On his first day in the job, India’s Prime Minister Narendra Modi pressed his Pakistani counterpart Nawaz Sharif for action against “terrorist groups” across the border, underlining sharp differences in both the style and approach of the leaders of Pakistan and India.
While Modi’s blunt warning to Islamabad amply showed that New Delhi wasn’t prepared to forget the past, Prime Minister Nawaz Sharif was looking at the future and appeared unwilling to drag old skeletons from the political cupboard, glossing over the irritants that have kept alive the tensions between the two neighbouring states.
In stark contrast to Modi, PM Nawaz Sharif spoke of burying the past and turning a new page during Tuesday’s historic meeting between the two leaders in New Delhi. His Delhi jaunt, in fact, was all about felicitating the new leader of India. There was no mention of the central issue of Kashmir, Siachen Glacier, Sir Creek, Wullar Barrage or even the water disputes involving the two neighbours. When PM Nawaz was preparing to fly out of the country, Indian officials did not accord him the same protocol that he had received upon his arrival, diplomats observed.
Even though PM Nawaz did not meet with representatives of the All Parties Hurriyat Conference nor discussed Kashmir and instead focused on trade, his Indian counterpart insisted on talking about security.
PM Nawaz took no questions after the meeting and reading from a prepared text, he told the press, “I recalled to Prime Minister Modi my invitation to former prime minister Vajpayee. I intend to pick up the threads from the Lahore declaration […] PM Modi warmly reciprocated my sentiments and remarked that my visit to New Delhi was seen as a special gesture by the people of India.”
However, Indian Foreign Secretary Sujatha Singh had a different version of the meeting. Briefing the Indian media, she said Modi conveyed India’s security concerns to premier Nawaz Sharif, especially issues of cross-border terrorism.
“It was conveyed that Pakistan must abide by its commitment to prevent its territory and territory under its control from being used for terrorism against India,” she said. Pakistan was told that it needs to take effective measures to control terror, she maintained.
According to Singh, Modi flagged the point that the probe into the 26/11 Mumbai attacks needed to be expedited. The pace of investigations was too slow, the Indian premier pointed out.
However, India did not clarify whether the issue of extradition of Dawood Ibrahim was raised or not. “We choose not to discuss it (with the media). These were confidential meetings,” the Indian foreign secretary said.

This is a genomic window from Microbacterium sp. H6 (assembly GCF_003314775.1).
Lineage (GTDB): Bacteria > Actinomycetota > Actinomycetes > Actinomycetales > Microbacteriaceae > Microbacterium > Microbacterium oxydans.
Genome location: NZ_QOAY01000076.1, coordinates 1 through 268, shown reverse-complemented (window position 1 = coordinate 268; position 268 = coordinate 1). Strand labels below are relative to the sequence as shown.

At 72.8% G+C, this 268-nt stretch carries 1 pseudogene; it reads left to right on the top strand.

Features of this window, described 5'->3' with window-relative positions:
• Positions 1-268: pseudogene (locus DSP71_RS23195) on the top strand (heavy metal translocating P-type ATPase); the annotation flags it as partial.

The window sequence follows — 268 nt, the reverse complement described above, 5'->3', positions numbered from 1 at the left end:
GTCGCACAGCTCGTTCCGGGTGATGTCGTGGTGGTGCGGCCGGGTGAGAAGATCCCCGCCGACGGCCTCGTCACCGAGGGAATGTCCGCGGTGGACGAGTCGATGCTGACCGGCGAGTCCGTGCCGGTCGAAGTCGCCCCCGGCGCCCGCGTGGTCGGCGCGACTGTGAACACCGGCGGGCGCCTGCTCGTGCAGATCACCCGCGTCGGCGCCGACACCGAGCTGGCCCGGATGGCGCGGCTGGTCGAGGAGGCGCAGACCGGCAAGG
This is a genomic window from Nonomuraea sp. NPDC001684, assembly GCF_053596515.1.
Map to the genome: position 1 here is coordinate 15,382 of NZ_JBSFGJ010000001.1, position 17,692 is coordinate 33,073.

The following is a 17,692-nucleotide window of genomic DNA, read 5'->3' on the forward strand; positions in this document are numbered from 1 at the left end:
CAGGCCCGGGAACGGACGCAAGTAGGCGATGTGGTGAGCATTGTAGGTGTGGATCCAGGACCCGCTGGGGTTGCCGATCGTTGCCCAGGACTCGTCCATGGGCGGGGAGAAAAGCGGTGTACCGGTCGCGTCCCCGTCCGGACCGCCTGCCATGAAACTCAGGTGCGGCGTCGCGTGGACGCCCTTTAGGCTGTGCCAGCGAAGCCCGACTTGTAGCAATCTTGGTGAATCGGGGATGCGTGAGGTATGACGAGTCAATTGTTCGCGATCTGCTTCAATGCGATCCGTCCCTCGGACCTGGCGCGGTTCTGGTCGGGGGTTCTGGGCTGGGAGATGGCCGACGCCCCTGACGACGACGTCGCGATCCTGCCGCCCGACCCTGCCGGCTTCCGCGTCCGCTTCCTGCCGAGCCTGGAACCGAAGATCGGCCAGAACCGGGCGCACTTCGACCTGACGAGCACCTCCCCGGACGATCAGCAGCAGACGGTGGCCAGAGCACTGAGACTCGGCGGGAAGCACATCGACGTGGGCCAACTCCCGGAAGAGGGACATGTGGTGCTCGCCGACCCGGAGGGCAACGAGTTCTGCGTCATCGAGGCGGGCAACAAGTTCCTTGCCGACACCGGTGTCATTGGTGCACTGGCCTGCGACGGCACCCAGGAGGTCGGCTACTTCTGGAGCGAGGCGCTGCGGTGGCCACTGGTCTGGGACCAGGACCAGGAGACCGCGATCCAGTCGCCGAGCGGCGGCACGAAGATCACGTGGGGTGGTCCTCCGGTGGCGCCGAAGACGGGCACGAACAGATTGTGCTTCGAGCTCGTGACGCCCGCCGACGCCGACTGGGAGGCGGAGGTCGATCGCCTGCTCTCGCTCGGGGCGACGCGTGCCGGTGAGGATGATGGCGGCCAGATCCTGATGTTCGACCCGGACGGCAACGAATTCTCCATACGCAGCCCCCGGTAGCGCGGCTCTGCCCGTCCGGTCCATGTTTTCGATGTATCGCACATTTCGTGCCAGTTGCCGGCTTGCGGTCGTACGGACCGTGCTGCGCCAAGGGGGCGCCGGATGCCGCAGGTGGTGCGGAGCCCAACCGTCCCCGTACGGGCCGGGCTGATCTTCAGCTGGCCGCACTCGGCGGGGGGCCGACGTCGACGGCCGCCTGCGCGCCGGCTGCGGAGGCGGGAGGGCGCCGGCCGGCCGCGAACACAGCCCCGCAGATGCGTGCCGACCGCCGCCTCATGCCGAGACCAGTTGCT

According to officials, the attack on the Indian Consulate in Herat was not discussed.
On a more positive note, the talks also covered the need to improve trade between nations and expanding trade on the Wagah and Attari borders.
During his short and scripted address to the media, PM Nawaz, too, said, “Our common agenda is not possible without peace and security. Consequently, it is important for us to work together. Let us change confrontation into cooperation.”
He added, “I pointed out that we were at the beginning of our respective tenures with a clear mandate. This provides us the opportunity of meeting the hopes and aspirations of our people that we will succeed in turning a new page in our relations. The one-and-a-half billion people of the two countries want us to focus on their well-being and welfare.”
The two leaders shared a 26-second handshake and held a 30-minute meeting that spilled over 50 minutes. Officials said the chemistry between the two prime ministers was good.
In the past, Modi had made much of Nawaz Sharif’s ‘dehati aurat’ remark about former Indian prime minister Manmohan Singh and had attacked Pakistan for being disrespectful. However, there was not even a hint of anything intemperate during the talks. Modi also accepted PM Nawaz’s invitation to come to Pakistan.
Earlier in the day, the prime minister visited the historic Red Fort and called on the Imam of Delhi’s Jama Masjid, Abdullah Bukhari. “He wants that relations between the two countries should improve and the bitterness and differences are reduced. He said both India and Pakistan should move toward peace and happiness,” Syed Ahmed Bukhari, the Shahi Imam of Jama Masjid, told reporters after the premier’s visit to the mosque.
Published in The Express Tribune, May 28th, 2014.